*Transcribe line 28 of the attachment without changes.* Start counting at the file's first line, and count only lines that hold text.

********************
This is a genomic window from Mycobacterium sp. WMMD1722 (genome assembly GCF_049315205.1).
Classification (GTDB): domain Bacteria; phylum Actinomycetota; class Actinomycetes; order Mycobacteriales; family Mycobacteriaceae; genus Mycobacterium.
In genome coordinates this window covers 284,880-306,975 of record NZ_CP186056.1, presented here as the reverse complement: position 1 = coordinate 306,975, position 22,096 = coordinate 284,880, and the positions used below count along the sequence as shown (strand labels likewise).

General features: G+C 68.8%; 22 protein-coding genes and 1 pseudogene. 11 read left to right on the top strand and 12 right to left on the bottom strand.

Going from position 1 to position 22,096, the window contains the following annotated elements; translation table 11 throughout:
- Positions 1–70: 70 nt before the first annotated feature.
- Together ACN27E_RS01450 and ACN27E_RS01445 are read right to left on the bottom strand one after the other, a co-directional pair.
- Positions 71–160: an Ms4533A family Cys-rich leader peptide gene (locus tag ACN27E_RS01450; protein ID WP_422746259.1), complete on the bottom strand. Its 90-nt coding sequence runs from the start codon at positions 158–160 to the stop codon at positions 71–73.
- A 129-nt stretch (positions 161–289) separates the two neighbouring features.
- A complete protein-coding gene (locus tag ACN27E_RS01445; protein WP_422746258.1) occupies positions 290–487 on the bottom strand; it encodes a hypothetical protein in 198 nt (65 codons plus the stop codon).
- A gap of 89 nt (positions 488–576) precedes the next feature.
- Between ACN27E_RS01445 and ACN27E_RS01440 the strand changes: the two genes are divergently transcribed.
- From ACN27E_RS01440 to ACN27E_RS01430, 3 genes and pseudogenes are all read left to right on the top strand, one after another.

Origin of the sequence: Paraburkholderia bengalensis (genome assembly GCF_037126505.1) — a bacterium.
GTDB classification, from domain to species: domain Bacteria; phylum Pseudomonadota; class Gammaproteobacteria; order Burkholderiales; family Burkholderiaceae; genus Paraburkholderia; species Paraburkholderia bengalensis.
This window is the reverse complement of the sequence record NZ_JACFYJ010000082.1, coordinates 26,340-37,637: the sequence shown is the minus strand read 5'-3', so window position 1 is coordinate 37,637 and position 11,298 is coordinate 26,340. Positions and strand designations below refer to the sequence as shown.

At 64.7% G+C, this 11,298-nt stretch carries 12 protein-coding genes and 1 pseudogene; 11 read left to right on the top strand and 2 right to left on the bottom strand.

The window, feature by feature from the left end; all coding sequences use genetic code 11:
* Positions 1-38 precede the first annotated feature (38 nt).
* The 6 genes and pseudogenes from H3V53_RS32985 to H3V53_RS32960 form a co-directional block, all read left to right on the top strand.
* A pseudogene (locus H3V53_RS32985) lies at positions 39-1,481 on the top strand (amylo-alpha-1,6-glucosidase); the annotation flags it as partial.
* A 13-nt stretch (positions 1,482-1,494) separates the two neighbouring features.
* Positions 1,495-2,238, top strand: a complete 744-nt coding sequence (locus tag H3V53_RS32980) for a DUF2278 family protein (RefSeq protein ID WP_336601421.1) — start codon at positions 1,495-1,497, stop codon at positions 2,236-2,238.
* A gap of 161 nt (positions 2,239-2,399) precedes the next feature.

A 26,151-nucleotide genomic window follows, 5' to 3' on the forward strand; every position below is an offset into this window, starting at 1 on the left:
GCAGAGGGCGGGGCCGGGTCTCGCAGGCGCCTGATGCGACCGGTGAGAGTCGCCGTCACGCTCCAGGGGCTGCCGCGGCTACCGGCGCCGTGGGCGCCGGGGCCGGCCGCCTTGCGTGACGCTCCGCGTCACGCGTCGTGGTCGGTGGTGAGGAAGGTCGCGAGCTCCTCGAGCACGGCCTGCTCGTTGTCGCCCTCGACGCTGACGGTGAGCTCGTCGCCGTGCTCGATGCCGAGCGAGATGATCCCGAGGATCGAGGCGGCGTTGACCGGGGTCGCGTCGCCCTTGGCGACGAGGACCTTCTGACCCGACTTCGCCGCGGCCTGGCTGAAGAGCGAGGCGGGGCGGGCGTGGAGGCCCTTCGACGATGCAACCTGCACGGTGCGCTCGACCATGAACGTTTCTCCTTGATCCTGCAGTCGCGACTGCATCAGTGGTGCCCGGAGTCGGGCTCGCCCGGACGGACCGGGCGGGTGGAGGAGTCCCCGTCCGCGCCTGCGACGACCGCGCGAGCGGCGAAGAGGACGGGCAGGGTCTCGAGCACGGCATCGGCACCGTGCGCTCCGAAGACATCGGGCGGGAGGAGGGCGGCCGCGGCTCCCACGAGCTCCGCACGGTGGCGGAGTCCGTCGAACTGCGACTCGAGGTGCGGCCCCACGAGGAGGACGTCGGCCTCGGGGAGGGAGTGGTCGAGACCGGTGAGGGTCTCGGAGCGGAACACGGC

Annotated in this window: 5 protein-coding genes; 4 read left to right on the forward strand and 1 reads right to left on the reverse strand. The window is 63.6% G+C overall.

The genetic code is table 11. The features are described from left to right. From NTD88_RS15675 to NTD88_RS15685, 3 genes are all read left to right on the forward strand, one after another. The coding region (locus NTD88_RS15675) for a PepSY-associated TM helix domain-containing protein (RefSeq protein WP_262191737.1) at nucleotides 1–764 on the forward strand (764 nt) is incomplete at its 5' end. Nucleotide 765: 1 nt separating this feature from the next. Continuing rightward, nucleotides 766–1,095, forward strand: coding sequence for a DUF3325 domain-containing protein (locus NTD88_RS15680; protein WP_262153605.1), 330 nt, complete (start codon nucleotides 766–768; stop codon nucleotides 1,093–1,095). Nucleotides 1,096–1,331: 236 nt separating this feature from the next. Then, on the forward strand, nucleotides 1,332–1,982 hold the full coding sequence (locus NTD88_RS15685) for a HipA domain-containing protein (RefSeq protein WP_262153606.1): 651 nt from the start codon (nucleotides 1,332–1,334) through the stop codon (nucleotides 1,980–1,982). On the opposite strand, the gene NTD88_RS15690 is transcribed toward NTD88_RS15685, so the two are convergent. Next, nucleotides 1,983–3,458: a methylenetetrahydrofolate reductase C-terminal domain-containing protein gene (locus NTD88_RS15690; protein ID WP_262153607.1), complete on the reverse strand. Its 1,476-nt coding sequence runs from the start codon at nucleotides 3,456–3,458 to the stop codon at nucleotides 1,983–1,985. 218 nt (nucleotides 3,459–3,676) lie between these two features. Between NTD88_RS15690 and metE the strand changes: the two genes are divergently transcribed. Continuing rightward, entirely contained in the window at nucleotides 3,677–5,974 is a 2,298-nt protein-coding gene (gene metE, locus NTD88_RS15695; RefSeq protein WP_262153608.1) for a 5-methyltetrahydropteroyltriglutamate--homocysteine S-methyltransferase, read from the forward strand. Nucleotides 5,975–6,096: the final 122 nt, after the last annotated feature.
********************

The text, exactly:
The genetic code is table 11. The features are described from left to right. From NTD88_RS15675 to NTD88_RS15685, 3 genes are all read left to right on the forward strand, one after another. The coding region (locus NTD88_RS15675) for a PepSY-associated TM helix domain-containing protein (RefSeq protein WP_262191737.1) at nucleotides 1–764 on the forward strand (764 nt) is incomplete at its 5' end. Nucleotide 765: 1 nt separating this feature from the next. Continuing rightward, nucleotides 766–1,095, forward strand: coding sequence for a DUF3325 domain-containing protein (locus NTD88_RS15680; protein WP_262153605.1), 330 nt, complete (start codon nucleotides 766–768; stop codon nucleotides 1,093–1,095). Nucleotides 1,096–1,331: 236 nt separating this feature from the next. Then, on the forward strand, nucleotides 1,332–1,982 hold the full coding sequence (locus NTD88_RS15685) for a HipA domain-containing protein (RefSeq protein WP_262153606.1): 651 nt from the start codon (nucleotides 1,332–1,334) through the stop codon (nucleotides 1,980–1,982). On the opposite strand, the gene NTD88_RS15690 is transcribed toward NTD88_RS15685, so the two are convergent. Next, nucleotides 1,983–3,458: a methylenetetrahydrofolate reductase C-terminal domain-containing protein gene (locus NTD88_RS15690; protein ID WP_262153607.1), complete on the reverse strand. Its 1,476-nt coding sequence runs from the start codon at nucleotides 3,456–3,458 to the stop codon at nucleotides 1,983–1,985. 218 nt (nucleotides 3,459–3,676) lie between these two features. Between NTD88_RS15690 and metE the strand changes: the two genes are divergently transcribed. Continuing rightward, entirely contained in the window at nucleotides 3,677–5,974 is a 2,298-nt protein-coding gene (gene metE, locus NTD88_RS15695; RefSeq protein WP_262153608.1) for a 5-methyltetrahydropteroyltriglutamate--homocysteine S-methyltransferase, read from the forward strand. Nucleotides 5,975–6,096: the final 122 nt, after the last annotated feature.